I can certainly understand the phenomenon of Republican "poll denial."
Six years ago, I was a staunch supporter of Massachusetts gubernatorial candidate Kerry Healey, the Republican opponent of Democrat Deval Patrick. Under no circumstances did I want Patrick, the former Assistant Attorney General for Civil Rights in the Clinton administration, to become the state's next governor: I regarded him as too liberal, too politically correct, too obsessed with the idea that every problem could be solved by more government and more taxes. In the fall of 2006, when polls indicated that Patrick was ahead of Healey by a large margin...I simply refused to believe it. As I noted earlier this year,
For weeks prior to the election, I was convinced that all the polls showing Patrick ahead of Healey by a wide margin were fabricated, that the Bay State simply would not vote for Patrick, that Healey would somehow keep the Corner Office in GOP hands. However, the Sunday before the election, it finally dawned on me that Healey didn't have a prayer in hell.
I wasn't the only one convinced that Patrick would lose that election, polling data to the contrary. Every conservative friend in my social circle also believed that the polls were fraudulent, and that white voters in Massachusetts were simply telling pollsters they would vote for Patrick in order to prevent those pollsters from accusing them of racism against a candidate who would, if elected, become the state's first African-American governor. In the solitude of the voting booth, they would vote for Healey, we reasoned.
I can see why we were wrong. My friends and I refused to believe the mainstream media, which we regarded as pro-Patrick for PC reasons. We relied upon WRKO Radio in Boston and a network of conservative anti-Patrick blogs (one of which I created). We passed around links from national conservative sites that ripped into Patrick for his record in the Clinton Justice Department. We were convinced that there was no way the man conservatives attacked as a "quota king" in the 1990s was going to win.
Yet he won.
Don't underestimate the seductive power of the conservative bubble. It appeals to the basest of human instincts: the desire to believe that you're smarter than everyone else, the need for ideological comfort, the loathing of people who don't think like you do. Hard-wired into the human brain (or, perhaps, just the Republican brain) is a desire to be told, "No, you're right, and those people are wrong!!!")
Inside the confines of the conservative bubble, I was convinced that voters in Massachusetts would keep a Republican in the statehouse, and that her "moonbat liberal Democrat" opponent would get crushed. It's the exact same thinking that motivated Romney supporters going into the 2012 presidential election.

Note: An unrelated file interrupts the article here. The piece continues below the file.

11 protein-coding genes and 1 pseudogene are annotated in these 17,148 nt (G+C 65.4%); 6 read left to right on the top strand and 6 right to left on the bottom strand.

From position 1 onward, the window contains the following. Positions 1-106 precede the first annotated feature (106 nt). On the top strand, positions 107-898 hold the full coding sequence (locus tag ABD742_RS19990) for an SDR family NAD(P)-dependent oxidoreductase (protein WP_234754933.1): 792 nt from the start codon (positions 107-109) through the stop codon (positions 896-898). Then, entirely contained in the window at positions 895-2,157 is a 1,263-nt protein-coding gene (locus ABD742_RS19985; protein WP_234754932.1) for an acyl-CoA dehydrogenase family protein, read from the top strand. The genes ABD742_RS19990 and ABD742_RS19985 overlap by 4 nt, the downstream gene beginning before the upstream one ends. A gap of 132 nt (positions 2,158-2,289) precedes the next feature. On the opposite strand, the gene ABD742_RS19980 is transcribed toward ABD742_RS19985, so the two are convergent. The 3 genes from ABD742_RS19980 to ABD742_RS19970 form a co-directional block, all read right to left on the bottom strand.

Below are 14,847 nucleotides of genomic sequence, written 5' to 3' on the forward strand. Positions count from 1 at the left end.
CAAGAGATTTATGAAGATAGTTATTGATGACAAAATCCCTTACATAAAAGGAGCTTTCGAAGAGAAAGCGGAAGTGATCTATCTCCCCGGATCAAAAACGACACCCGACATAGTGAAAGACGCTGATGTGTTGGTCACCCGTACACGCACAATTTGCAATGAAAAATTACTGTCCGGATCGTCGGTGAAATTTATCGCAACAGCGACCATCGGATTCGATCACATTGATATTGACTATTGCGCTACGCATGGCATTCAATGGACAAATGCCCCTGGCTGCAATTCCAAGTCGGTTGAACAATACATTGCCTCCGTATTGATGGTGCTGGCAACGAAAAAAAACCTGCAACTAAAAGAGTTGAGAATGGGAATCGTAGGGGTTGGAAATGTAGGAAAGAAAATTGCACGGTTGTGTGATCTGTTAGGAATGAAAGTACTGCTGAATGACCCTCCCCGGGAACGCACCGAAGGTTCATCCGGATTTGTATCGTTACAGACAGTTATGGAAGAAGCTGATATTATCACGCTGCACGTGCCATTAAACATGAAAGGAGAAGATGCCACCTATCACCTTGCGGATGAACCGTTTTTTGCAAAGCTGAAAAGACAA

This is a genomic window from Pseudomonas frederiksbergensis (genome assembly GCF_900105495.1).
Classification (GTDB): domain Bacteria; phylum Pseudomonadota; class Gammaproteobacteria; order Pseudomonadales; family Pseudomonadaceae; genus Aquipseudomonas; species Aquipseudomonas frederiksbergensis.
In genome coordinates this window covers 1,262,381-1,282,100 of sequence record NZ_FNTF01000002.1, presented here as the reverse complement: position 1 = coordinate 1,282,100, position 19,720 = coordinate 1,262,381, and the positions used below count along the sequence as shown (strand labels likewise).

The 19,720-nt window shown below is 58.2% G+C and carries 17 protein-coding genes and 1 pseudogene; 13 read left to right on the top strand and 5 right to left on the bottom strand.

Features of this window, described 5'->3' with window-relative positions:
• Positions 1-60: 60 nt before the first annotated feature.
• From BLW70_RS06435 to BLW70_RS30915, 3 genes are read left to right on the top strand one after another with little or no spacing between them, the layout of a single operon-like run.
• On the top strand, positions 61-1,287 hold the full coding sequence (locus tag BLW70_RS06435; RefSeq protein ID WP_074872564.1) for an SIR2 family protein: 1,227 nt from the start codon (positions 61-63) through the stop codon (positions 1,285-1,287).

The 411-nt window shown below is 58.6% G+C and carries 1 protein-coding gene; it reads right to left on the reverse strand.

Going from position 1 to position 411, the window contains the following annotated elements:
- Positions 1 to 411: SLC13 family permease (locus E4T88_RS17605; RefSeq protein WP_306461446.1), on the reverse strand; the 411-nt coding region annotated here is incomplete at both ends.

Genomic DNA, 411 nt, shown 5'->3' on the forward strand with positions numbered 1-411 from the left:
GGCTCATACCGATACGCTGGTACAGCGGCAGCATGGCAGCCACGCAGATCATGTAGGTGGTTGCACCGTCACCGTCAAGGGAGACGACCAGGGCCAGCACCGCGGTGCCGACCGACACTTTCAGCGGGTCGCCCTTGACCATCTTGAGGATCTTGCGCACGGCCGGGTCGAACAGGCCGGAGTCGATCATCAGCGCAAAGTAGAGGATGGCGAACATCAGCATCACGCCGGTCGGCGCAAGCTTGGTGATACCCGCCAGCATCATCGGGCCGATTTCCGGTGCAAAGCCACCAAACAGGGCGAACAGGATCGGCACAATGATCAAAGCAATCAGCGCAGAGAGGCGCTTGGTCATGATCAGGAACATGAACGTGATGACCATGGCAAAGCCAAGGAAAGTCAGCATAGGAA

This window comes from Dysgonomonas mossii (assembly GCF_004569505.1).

Two years ago, after Patrick was reelected, I urged fellow conservatives to come to terms with Patrick's popularity and success, to understand why people preferred him to his Republican opponent, Charlie Baker. The result was an unexpected backlash, as many of my conservative friends reacted negatively to the piece, with one suggesting that it was wrong for me to argue that Patrick was a better candidate when "the unions" and "the Democrat party machine" were so obviously responsible for Patrick's victory. This caused rifts in these relationships, rifts that presaged the full-on hatred with which they responded to my change of heart on global warming. The climate of those "friendships" grew colder, and I came to realize that those individuals were more enemies than friends.
It's interesting that only now are conservatives in Massachusetts beginning to wake up to the reality that the conservative bubble, specifically conservative talk radio, is the destroyer disguised as savior for the right. What David Frum calls the "conservative entertainment complex" not only hoodwinks and bamboozles those who consume its products, it also serves as a firewall through which facts cannot penetrate.
Will conservatives in other states wake up and realize that the right-wing press is a lie factory? Will they finally realize that conservative talking heads lied to them not only about Romney's chances of victory, but also about the dangers of unrestricted greenhouse gas emissions? Will conservatives finally demand punditry that places facts, logic, reason and civility above partisanship and bombast? Will we finally see the conservative equivalent of Chris Hayes on Fox News?
Of course not... and that lie factory will keep on making its products, contradicting itself in the process. Witness National Review editor Rich Lowry's recent crusade against so-called climate-change alarmists; if Lowry is so vehemently opposed to alleged climate-change alarmism, then why do Jonathan H. Adler and Jim Manzi work for his magazine?
Conservatives in Massachusetts (all ten of them!) might be waking up to the damage posed by the right-wing noise machine, but I don't see conservatives in other states walking away from Wingnut World. I fully expect the right to dig in its heels, to be as stubborn as ever, to continue its opprobrium and obstructionism. If you expect the right to actually change its wicked ways, then you must be expecting a miracle.
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